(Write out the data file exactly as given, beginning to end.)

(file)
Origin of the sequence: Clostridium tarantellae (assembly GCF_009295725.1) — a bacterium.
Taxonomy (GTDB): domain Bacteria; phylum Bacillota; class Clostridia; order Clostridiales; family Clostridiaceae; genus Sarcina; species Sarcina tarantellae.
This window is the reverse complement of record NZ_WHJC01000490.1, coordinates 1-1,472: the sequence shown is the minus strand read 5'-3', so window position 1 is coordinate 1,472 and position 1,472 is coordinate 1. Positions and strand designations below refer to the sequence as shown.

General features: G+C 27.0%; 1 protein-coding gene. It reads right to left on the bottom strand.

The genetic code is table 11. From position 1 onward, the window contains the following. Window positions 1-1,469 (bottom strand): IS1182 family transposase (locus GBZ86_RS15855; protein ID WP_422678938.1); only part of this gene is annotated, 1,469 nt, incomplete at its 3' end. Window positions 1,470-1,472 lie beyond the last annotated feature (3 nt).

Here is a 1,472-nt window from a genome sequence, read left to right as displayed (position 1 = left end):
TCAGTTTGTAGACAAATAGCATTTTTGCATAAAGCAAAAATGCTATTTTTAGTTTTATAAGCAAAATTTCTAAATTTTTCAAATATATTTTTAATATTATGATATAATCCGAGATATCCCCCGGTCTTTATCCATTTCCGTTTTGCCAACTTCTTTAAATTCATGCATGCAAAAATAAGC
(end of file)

Origin of the sequence: Clostridium tarantellae (assembly GCF_009295725.1) — a bacterium.
Taxonomy (GTDB): domain Bacteria; phylum Bacillota; class Clostridia; order Clostridiales; family Clostridiaceae; genus Sarcina; species Sarcina tarantellae.
This window is the reverse complement of record NZ_WHJC01000490.1, coordinates 1-1,472: the sequence shown is the minus strand read 5'-3', so window position 1 is coordinate 1,472 and position 1,472 is coordinate 1. Positions and strand designations below refer to the sequence as shown.

General features: G+C 27.0%; 1 protein-coding gene. It reads right to left on the bottom strand.

The genetic code is table 11. From position 1 onward, the window contains the following. Window positions 1-1,469 (bottom strand): IS1182 family transposase (locus GBZ86_RS15855; protein ID WP_422678938.1); only part of this gene is annotated, 1,469 nt, incomplete at its 3' end. Window positions 1,470-1,472 lie beyond the last annotated feature (3 nt).

Here is a 1,472-nt window from a genome sequence, read left to right as displayed (position 1 = left end):
TCAGTTTGTAGACAAATAGCATTTTTGCATAAAGCAAAAATGCTATTTTTAGTTTTATAAGCAAAATTTCTAAATTTTTCAAATATATTTTTAATATTATGATATAATCCGAGATATCCCCCGGTCTTTATCCATTTCCGTTTTGCCAACTTCTTTAAATTCATGCATGCAAAAATAAGC